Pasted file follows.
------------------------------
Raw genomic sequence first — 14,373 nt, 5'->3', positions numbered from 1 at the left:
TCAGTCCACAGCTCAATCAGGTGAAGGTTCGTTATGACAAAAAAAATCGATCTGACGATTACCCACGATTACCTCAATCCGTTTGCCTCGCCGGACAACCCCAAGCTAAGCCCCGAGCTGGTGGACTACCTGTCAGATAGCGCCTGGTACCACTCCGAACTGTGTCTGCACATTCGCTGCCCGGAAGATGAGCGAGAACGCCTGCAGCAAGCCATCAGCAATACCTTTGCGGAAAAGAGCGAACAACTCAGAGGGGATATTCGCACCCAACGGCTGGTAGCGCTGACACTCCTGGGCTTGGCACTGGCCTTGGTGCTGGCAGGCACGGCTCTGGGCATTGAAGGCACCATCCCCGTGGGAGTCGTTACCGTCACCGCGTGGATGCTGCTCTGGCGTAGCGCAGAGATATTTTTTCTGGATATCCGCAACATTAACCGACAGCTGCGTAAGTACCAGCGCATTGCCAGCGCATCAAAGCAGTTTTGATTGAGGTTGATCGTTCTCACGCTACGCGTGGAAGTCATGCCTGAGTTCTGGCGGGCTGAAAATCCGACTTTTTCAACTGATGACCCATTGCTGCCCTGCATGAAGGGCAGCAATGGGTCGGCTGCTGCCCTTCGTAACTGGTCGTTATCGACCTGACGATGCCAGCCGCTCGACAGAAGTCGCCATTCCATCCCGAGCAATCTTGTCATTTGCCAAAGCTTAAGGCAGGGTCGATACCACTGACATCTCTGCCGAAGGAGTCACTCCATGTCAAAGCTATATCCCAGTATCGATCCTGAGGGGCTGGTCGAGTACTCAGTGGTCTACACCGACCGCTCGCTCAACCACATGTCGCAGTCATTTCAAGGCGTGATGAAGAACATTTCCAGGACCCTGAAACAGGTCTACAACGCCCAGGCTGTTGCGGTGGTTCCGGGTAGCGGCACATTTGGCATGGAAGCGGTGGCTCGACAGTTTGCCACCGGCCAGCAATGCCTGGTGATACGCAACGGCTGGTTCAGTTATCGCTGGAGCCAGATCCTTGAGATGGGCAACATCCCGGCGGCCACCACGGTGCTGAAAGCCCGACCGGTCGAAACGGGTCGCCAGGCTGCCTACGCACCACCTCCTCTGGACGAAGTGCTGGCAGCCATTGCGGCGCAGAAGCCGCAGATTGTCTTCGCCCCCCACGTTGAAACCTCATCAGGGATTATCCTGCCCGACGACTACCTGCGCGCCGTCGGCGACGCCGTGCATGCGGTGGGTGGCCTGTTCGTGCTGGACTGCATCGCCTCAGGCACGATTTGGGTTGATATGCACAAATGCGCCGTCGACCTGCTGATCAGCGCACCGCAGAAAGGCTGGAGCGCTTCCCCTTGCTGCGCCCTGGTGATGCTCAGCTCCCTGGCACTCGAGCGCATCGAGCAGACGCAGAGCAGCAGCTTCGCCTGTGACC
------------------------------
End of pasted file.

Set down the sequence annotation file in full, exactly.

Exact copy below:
Raw genomic sequence first — 14,373 nt, 5'->3', positions numbered from 1 at the left:
TCAGTCCACAGCTCAATCAGGTGAAGGTTCGTTATGACAAAAAAAATCGATCTGACGATTACCCACGATTACCTCAATCCGTTTGCCTCGCCGGACAACCCCAAGCTAAGCCCCGAGCTGGTGGACTACCTGTCAGATAGCGCCTGGTACCACTCCGAACTGTGTCTGCACATTCGCTGCCCGGAAGATGAGCGAGAACGCCTGCAGCAAGCCATCAGCAATACCTTTGCGGAAAAGAGCGAACAACTCAGAGGGGATATTCGCACCCAACGGCTGGTAGCGCTGACACTCCTGGGCTTGGCACTGGCCTTGGTGCTGGCAGGCACGGCTCTGGGCATTGAAGGCACCATCCCCGTGGGAGTCGTTACCGTCACCGCGTGGATGCTGCTCTGGCGTAGCGCAGAGATATTTTTTCTGGATATCCGCAACATTAACCGACAGCTGCGTAAGTACCAGCGCATTGCCAGCGCATCAAAGCAGTTTTGATTGAGGTTGATCGTTCTCACGCTACGCGTGGAAGTCATGCCTGAGTTCTGGCGGGCTGAAAATCCGACTTTTTCAACTGATGACCCATTGCTGCCCTGCATGAAGGGCAGCAATGGGTCGGCTGCTGCCCTTCGTAACTGGTCGTTATCGACCTGACGATGCCAGCCGCTCGACAGAAGTCGCCATTCCATCCCGAGCAATCTTGTCATTTGCCAAAGCTTAAGGCAGGGTCGATACCACTGACATCTCTGCCGAAGGAGTCACTCCATGTCAAAGCTATATCCCAGTATCGATCCTGAGGGGCTGGTCGAGTACTCAGTGGTCTACACCGACCGCTCGCTCAACCACATGTCGCAGTCATTTCAAGGCGTGATGAAGAACATTTCCAGGACCCTGAAACAGGTCTACAACGCCCAGGCTGTTGCGGTGGTTCCGGGTAGCGGCACATTTGGCATGGAAGCGGTGGCTCGACAGTTTGCCACCGGCCAGCAATGCCTGGTGATACGCAACGGCTGGTTCAGTTATCGCTGGAGCCAGATCCTTGAGATGGGCAACATCCCGGCGGCCACCACGGTGCTGAAAGCCCGACCGGTCGAAACGGGTCGCCAGGCTGCCTACGCACCACCTCCTCTGGACGAAGTGCTGGCAGCCATTGCGGCGCAGAAGCCGCAGATTGTCTTCGCCCCCCACGTTGAAACCTCATCAGGGATTATCCTGCCCGACGACTACCTGCGCGCCGTCGGCGACGCCGTGCATGCGGTGGGTGGCCTGTTCGTGCTGGACTGCATCGCCTCAGGCACGATTTGGGTTGATATGCACAAATGCGCCGTCGACCTGCTGATCAGCGCACCGCAGAAAGGCTGGAGCGCTTCCCCTTGCTGCGCCCTGGTGATGCTCAGCTCCCTGGCACTCGAGCGCATCGAGCAGACGCAGAGCAGCAGCTTCGCCTGTGACC